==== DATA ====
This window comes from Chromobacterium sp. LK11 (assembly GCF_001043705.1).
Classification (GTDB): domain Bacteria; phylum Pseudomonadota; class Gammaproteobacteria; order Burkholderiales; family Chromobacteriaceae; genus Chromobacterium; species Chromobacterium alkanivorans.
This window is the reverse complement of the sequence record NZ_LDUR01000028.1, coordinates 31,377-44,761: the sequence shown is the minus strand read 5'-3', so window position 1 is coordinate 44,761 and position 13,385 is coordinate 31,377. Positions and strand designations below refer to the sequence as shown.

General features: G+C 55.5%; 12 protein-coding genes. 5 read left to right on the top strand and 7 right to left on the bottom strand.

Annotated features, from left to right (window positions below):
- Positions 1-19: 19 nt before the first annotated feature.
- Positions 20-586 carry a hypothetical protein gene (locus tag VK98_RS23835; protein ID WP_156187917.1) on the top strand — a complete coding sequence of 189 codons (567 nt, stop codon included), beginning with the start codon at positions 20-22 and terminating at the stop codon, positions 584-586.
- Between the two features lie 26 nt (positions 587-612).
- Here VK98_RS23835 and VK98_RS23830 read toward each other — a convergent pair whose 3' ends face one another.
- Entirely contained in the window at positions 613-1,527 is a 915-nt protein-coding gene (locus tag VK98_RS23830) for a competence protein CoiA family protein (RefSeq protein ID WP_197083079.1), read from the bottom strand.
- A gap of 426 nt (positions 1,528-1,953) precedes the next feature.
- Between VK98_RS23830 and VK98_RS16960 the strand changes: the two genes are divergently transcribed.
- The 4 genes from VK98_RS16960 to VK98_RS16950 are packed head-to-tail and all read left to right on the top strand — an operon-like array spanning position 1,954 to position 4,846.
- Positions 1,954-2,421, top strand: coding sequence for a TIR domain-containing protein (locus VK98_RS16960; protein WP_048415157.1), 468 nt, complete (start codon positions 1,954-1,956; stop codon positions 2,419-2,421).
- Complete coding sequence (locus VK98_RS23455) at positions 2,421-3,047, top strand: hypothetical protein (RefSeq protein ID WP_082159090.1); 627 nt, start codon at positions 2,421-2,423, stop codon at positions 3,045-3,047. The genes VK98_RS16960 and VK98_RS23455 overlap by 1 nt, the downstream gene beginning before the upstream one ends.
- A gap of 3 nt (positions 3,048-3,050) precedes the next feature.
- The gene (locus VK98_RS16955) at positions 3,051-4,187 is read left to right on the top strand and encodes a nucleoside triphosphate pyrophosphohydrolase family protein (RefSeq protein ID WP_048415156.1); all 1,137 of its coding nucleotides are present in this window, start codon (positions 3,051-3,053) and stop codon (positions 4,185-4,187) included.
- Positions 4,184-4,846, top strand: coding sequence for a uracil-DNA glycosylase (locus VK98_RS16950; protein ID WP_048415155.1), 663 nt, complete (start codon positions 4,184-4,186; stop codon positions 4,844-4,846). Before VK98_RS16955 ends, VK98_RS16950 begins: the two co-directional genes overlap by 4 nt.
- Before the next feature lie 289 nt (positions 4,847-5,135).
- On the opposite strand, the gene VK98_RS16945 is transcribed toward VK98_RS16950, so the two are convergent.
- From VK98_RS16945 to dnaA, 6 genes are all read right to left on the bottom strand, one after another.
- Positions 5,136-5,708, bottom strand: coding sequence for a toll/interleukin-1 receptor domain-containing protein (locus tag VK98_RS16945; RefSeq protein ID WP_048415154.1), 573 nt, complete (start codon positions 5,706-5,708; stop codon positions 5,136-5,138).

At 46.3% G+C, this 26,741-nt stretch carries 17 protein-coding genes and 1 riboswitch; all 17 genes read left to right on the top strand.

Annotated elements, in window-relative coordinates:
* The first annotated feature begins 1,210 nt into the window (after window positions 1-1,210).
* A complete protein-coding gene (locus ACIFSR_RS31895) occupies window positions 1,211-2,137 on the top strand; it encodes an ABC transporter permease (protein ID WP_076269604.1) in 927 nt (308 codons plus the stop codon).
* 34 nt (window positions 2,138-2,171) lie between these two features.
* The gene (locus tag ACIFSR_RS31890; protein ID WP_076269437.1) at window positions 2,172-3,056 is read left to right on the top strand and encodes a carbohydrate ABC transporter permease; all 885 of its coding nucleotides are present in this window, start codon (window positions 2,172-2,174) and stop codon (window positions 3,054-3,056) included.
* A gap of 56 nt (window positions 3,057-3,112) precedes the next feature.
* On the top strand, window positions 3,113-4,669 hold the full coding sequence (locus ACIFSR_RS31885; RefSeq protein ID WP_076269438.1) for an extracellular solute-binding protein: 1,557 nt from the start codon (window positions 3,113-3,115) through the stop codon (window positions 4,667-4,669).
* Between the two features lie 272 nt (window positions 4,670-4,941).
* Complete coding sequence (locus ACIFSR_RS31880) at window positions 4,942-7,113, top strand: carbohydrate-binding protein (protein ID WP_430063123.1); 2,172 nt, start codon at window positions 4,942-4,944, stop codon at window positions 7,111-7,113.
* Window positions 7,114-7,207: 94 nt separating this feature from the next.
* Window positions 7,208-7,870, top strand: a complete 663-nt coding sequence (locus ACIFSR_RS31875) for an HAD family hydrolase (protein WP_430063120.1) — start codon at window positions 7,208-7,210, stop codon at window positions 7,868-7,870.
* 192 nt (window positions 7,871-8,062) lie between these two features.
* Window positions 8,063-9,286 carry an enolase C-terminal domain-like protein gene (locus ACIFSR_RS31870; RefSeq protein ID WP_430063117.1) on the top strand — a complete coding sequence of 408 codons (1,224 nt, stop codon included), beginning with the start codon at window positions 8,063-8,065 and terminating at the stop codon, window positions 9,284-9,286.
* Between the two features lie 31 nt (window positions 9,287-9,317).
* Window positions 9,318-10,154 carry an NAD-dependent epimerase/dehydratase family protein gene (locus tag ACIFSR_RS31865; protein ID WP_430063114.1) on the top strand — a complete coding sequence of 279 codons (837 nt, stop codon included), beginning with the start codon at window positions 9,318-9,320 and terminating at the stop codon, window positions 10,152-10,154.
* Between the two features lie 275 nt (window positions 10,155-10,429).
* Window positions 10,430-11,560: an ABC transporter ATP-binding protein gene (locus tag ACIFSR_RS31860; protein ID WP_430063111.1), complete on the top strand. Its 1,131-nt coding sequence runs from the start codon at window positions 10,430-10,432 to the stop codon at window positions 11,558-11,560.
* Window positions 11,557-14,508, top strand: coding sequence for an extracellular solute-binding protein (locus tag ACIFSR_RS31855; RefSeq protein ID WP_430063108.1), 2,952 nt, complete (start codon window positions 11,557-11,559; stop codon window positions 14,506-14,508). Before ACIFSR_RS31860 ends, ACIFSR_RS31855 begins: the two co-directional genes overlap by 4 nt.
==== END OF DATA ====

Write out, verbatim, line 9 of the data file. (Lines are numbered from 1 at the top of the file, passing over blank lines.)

- Here VK98_RS23835 and VK98_RS23830 read toward each other — a convergent pair whose 3' ends face one another.